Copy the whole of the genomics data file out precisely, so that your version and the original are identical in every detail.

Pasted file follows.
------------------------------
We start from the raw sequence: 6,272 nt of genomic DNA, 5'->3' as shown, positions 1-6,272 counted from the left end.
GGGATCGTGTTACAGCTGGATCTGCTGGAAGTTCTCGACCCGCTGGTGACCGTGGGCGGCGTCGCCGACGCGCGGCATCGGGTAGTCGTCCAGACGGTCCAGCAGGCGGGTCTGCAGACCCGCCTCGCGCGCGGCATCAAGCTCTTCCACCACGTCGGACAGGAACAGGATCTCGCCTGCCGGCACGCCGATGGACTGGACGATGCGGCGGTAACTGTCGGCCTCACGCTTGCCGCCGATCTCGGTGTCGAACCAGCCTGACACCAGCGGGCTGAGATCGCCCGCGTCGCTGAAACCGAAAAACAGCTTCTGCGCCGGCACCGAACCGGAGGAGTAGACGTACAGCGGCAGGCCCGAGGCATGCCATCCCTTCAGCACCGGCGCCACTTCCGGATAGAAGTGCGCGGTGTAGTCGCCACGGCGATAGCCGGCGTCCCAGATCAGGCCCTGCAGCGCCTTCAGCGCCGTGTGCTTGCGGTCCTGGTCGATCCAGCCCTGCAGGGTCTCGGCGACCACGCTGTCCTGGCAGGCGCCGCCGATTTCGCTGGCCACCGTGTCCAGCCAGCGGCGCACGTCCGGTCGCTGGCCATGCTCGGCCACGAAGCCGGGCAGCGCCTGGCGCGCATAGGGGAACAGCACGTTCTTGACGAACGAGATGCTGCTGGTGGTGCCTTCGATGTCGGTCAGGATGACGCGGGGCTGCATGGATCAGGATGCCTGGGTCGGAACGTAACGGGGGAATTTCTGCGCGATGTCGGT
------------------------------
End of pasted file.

We start from the raw sequence: 6,272 nt of genomic DNA, 5'->3' as shown, positions 1-6,272 counted from the left end.
GGGATCGTGTTACAGCTGGATCTGCTGGAAGTTCTCGACCCGCTGGTGACCGTGGGCGGCGTCGCCGACGCGCGGCATCGGGTAGTCGTCCAGACGGTCCAGCAGGCGGGTCTGCAGACCCGCCTCGCGCGCGGCATCAAGCTCTTCCACCACGTCGGACAGGAACAGGATCTCGCCTGCCGGCACGCCGATGGACTGGACGATGCGGCGGTAACTGTCGGCCTCACGCTTGCCGCCGATCTCGGTGTCGAACCAGCCTGACACCAGCGGGCTGAGATCGCCCGCGTCGCTGAAACCGAAAAACAGCTTCTGCGCCGGCACCGAACCGGAGGAGTAGACGTACAGCGGCAGGCCCGAGGCATGCCATCCCTTCAGCACCGGCGCCACTTCCGGATAGAAGTGCGCGGTGTAGTCGCCACGGCGATAGCCGGCGTCCCAGATCAGGCCCTGCAGCGCCTTCAGCGCCGTGTGCTTGCGGTCCTGGTCGATCCAGCCCTGCAGGGTCTCGGCGACCACGCTGTCCTGGCAGGCGCCGCCGATTTCGCTGGCCACCGTGTCCAGCCAGCGGCGCACGTCCGGTCGCTGGCCATGCTCGGCCACGAAGCCGGGCAGCGCCTGGCGCGCATAGGGGAACAGCACGTTCTTGACGAACGAGATGCTGCTGGTGGTGCCTTCGATGTCGGTCAGGATGACGCGGGGCTGCATGGATCAGGATGCCTGGGTCGGAACGTAACGGGGGAATTTCTGCGCGATGTCGGT